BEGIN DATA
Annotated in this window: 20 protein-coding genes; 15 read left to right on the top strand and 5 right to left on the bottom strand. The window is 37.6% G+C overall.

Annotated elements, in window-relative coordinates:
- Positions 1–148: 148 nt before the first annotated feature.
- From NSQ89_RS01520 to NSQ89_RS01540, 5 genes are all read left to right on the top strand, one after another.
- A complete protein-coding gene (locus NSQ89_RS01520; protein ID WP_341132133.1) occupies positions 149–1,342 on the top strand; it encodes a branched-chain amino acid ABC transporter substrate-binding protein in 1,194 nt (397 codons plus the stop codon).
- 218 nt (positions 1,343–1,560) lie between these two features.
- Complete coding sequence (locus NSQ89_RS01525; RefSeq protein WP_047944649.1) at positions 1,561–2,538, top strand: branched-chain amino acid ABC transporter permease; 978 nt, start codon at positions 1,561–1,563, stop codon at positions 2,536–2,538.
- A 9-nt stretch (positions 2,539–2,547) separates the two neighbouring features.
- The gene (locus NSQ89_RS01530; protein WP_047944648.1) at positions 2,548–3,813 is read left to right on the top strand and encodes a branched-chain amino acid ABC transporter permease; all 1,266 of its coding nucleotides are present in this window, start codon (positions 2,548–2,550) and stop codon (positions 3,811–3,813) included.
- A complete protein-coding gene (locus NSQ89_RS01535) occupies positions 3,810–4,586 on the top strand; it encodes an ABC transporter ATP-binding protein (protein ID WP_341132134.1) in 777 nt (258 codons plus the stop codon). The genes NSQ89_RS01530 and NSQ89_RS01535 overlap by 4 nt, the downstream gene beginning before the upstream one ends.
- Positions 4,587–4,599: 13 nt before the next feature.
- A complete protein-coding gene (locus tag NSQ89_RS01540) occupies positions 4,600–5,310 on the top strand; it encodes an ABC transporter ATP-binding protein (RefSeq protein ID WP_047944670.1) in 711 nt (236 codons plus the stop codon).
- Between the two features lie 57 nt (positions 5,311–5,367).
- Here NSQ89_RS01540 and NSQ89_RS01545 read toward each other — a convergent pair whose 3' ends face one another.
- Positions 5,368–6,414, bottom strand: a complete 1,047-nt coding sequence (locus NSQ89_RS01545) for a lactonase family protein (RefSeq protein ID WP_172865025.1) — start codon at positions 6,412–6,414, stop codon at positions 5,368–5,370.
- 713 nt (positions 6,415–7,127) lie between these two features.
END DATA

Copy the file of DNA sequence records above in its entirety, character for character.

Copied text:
Annotated in this window: 20 protein-coding genes; 15 read left to right on the top strand and 5 right to left on the bottom strand. The window is 37.6% G+C overall.

Annotated elements, in window-relative coordinates:
- Positions 1–148: 148 nt before the first annotated feature.
- From NSQ89_RS01520 to NSQ89_RS01540, 5 genes are all read left to right on the top strand, one after another.
- A complete protein-coding gene (locus NSQ89_RS01520; protein ID WP_341132133.1) occupies positions 149–1,342 on the top strand; it encodes a branched-chain amino acid ABC transporter substrate-binding protein in 1,194 nt (397 codons plus the stop codon).
- 218 nt (positions 1,343–1,560) lie between these two features.
- Complete coding sequence (locus NSQ89_RS01525; RefSeq protein WP_047944649.1) at positions 1,561–2,538, top strand: branched-chain amino acid ABC transporter permease; 978 nt, start codon at positions 1,561–1,563, stop codon at positions 2,536–2,538.
- A 9-nt stretch (positions 2,539–2,547) separates the two neighbouring features.
- The gene (locus NSQ89_RS01530; protein WP_047944648.1) at positions 2,548–3,813 is read left to right on the top strand and encodes a branched-chain amino acid ABC transporter permease; all 1,266 of its coding nucleotides are present in this window, start codon (positions 2,548–2,550) and stop codon (positions 3,811–3,813) included.
- A complete protein-coding gene (locus NSQ89_RS01535) occupies positions 3,810–4,586 on the top strand; it encodes an ABC transporter ATP-binding protein (protein ID WP_341132134.1) in 777 nt (258 codons plus the stop codon). The genes NSQ89_RS01530 and NSQ89_RS01535 overlap by 4 nt, the downstream gene beginning before the upstream one ends.
- Positions 4,587–4,599: 13 nt before the next feature.
- A complete protein-coding gene (locus tag NSQ89_RS01540) occupies positions 4,600–5,310 on the top strand; it encodes an ABC transporter ATP-binding protein (RefSeq protein ID WP_047944670.1) in 711 nt (236 codons plus the stop codon).
- Between the two features lie 57 nt (positions 5,311–5,367).
- Here NSQ89_RS01540 and NSQ89_RS01545 read toward each other — a convergent pair whose 3' ends face one another.
- Positions 5,368–6,414, bottom strand: a complete 1,047-nt coding sequence (locus NSQ89_RS01545) for a lactonase family protein (RefSeq protein ID WP_172865025.1) — start codon at positions 6,412–6,414, stop codon at positions 5,368–5,370.
- 713 nt (positions 6,415–7,127) lie between these two features.